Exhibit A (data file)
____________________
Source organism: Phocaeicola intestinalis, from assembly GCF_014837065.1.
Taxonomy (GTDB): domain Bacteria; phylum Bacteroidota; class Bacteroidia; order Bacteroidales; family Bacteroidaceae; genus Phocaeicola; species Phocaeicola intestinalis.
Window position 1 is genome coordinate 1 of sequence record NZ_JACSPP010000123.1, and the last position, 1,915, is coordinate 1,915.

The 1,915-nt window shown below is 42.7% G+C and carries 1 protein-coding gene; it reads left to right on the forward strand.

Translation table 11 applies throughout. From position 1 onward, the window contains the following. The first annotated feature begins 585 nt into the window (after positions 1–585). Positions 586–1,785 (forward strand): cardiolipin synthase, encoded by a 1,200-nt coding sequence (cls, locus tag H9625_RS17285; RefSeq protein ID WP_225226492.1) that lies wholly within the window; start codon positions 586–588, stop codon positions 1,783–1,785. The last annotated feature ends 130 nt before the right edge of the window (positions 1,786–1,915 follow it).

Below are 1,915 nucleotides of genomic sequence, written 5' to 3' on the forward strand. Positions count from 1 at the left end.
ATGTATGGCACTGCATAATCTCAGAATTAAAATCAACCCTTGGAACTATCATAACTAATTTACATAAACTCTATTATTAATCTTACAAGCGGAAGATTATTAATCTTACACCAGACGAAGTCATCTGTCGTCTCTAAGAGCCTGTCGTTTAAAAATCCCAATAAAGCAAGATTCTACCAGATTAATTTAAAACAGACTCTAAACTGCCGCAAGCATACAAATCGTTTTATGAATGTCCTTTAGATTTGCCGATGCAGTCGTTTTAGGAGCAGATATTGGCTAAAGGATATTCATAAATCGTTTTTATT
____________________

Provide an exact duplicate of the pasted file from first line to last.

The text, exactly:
Source organism: Phocaeicola intestinalis, from assembly GCF_014837065.1.
Taxonomy (GTDB): domain Bacteria; phylum Bacteroidota; class Bacteroidia; order Bacteroidales; family Bacteroidaceae; genus Phocaeicola; species Phocaeicola intestinalis.
Window position 1 is genome coordinate 1 of sequence record NZ_JACSPP010000123.1, and the last position, 1,915, is coordinate 1,915.

The 1,915-nt window shown below is 42.7% G+C and carries 1 protein-coding gene; it reads left to right on the forward strand.

Translation table 11 applies throughout. From position 1 onward, the window contains the following. The first annotated feature begins 585 nt into the window (after positions 1–585). Positions 586–1,785 (forward strand): cardiolipin synthase, encoded by a 1,200-nt coding sequence (cls, locus tag H9625_RS17285; RefSeq protein ID WP_225226492.1) that lies wholly within the window; start codon positions 586–588, stop codon positions 1,783–1,785. The last annotated feature ends 130 nt before the right edge of the window (positions 1,786–1,915 follow it).

Below are 1,915 nucleotides of genomic sequence, written 5' to 3' on the forward strand. Positions count from 1 at the left end.
ATGTATGGCACTGCATAATCTCAGAATTAAAATCAACCCTTGGAACTATCATAACTAATTTACATAAACTCTATTATTAATCTTACAAGCGGAAGATTATTAATCTTACACCAGACGAAGTCATCTGTCGTCTCTAAGAGCCTGTCGTTTAAAAATCCCAATAAAGCAAGATTCTACCAGATTAATTTAAAACAGACTCTAAACTGCCGCAAGCATACAAATCGTTTTATGAATGTCCTTTAGATTTGCCGATGCAGTCGTTTTAGGAGCAGATATTGGCTAAAGGATATTCATAAATCGTTTTTATT